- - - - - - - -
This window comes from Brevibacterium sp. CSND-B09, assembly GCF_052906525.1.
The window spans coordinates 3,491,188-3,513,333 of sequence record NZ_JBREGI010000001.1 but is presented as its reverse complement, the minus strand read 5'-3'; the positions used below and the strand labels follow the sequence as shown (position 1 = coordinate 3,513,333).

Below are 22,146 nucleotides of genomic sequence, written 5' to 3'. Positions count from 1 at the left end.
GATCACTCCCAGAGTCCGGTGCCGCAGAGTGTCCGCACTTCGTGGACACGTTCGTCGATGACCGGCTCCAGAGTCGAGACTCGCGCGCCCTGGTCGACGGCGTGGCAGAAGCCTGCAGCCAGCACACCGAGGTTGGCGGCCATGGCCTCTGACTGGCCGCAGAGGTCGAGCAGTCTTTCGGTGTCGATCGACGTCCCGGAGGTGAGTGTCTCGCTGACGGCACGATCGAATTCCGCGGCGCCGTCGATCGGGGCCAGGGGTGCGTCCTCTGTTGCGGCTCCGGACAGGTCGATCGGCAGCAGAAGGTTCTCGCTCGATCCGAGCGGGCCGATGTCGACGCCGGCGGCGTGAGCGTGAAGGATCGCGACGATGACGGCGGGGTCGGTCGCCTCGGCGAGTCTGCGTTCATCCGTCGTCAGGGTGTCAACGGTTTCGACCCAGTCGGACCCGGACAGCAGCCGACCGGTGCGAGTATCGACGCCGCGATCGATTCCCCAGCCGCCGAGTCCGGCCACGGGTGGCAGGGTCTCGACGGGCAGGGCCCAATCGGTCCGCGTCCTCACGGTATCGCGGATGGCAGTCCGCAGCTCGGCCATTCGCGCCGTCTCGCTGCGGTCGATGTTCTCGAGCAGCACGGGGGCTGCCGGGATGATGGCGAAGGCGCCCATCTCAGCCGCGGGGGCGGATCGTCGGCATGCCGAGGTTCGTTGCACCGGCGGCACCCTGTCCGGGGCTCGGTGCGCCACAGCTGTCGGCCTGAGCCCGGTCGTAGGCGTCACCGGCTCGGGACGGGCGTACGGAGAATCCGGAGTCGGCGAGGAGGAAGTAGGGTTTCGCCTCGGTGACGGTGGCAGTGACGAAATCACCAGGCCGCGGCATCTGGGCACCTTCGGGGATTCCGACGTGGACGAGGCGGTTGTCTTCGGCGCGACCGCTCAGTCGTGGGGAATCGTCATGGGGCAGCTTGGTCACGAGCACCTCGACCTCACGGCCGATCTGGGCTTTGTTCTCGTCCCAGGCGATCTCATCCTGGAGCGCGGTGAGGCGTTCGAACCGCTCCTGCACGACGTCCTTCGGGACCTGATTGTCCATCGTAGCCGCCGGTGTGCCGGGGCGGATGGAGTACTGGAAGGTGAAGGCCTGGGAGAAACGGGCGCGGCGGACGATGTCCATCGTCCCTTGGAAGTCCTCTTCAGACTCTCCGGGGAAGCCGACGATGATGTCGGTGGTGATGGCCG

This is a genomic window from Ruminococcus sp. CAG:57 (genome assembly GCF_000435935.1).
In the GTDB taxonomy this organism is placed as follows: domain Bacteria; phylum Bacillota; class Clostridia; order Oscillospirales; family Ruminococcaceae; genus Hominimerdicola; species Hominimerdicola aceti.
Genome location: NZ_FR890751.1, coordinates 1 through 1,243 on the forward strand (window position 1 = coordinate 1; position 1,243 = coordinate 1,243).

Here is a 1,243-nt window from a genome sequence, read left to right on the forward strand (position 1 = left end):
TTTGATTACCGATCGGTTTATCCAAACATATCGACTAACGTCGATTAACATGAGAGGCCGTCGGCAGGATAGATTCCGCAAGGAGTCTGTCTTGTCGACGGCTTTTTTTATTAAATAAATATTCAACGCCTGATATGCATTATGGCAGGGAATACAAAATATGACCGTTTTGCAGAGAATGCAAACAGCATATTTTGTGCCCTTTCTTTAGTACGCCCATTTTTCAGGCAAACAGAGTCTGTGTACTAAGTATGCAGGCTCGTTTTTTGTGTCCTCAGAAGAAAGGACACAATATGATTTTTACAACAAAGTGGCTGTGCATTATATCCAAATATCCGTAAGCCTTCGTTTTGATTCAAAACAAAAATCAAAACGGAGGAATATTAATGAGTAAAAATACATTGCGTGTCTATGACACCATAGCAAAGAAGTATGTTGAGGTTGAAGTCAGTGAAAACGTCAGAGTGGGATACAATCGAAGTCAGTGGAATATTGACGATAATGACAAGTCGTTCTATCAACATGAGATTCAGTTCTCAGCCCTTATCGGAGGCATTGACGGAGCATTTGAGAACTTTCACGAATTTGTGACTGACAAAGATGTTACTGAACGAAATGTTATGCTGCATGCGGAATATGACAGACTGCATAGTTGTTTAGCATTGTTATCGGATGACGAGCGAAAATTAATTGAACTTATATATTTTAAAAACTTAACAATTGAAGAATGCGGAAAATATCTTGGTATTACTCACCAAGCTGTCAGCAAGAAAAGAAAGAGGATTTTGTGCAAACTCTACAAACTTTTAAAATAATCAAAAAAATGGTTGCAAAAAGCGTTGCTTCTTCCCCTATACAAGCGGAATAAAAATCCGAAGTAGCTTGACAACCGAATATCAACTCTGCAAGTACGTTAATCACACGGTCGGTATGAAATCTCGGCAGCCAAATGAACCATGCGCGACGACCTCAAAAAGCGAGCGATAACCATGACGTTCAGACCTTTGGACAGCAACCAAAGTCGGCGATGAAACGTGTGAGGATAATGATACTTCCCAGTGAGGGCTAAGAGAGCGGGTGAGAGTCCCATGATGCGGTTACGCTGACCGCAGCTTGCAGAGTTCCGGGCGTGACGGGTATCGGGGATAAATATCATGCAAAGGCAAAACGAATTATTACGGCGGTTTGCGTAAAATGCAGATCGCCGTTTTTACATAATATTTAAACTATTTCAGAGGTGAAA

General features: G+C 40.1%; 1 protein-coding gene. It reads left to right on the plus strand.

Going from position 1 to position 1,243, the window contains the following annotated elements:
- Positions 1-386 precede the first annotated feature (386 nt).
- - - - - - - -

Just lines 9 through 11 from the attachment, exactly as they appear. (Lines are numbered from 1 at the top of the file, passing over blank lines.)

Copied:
TTTGATTACCGATCGGTTTATCCAAACATATCGACTAACGTCGATTAACATGAGAGGCCGTCGGCAGGATAGATTCCGCAAGGAGTCTGTCTTGTCGACGGCTTTTTTTATTAAATAAATATTCAACGCCTGATATGCATTATGGCAGGGAATACAAAATATGACCGTTTTGCAGAGAATGCAAACAGCATATTTTGTGCCCTTTCTTTAGTACGCCCATTTTTCAGGCAAACAGAGTCTGTGTACTAAGTATGCAGGCTCGTTTTTTGTGTCCTCAGAAGAAAGGACACAATATGATTTTTACAACAAAGTGGCTGTGCATTATATCCAAATATCCGTAAGCCTTCGTTTTGATTCAAAACAAAAATCAAAACGGAGGAATATTAATGAGTAAAAATACATTGCGTGTCTATGACACCATAGCAAAGAAGTATGTTGAGGTTGAAGTCAGTGAAAACGTCAGAGTGGGATACAATCGAAGTCAGTGGAATATTGACGATAATGACAAGTCGTTCTATCAACATGAGATTCAGTTCTCAGCCCTTATCGGAGGCATTGACGGAGCATTTGAGAACTTTCACGAATTTGTGACTGACAAAGATGTTACTGAACGAAATGTTATGCTGCATGCGGAATATGACAGACTGCATAGTTGTTTAGCATTGTTATCGGATGACGAGCGAAAATTAATTGAACTTATATATTTTAAAAACTTAACAATTGAAGAATGCGGAAAATATCTTGGTATTACTCACCAAGCTGTCAGCAAGAAAAGAAAGAGGATTTTGTGCAAACTCTACAAACTTTTAAAATAATCAAAAAAATGGTTGCAAAAAGCGTTGCTTCTTCCCCTATACAAGCGGAATAAAAATCCGAAGTAGCTTGACAACCGAATATCAACTCTGCAAGTACGTTAATCACACGGTCGGTATGAAATCTCGGCAGCCAAATGAACCATGCGCGACGACCTCAAAAAGCGAGCGATAACCATGACGTTCAGACCTTTGGACAGCAACCAAAGTCGGCGATGAAACGTGTGAGGATAATGATACTTCCCAGTGAGGGCTAAGAGAGCGGGTGAGAGTCCCATGATGCGGTTACGCTGACCGCAGCTTGCAGAGTTCCGGGCGTGACGGGTATCGGGGATAAATATCATGCAAAGGCAAAACGAATTATTACGGCGGTTTGCGTAAAATGCAGATCGCCGTTTTTACATAATATTTAAACTATTTCAGAGGTGAAA

General features: G+C 40.1%; 1 protein-coding gene. It reads left to right on the plus strand.

Going from position 1 to position 1,243, the window contains the following annotated elements: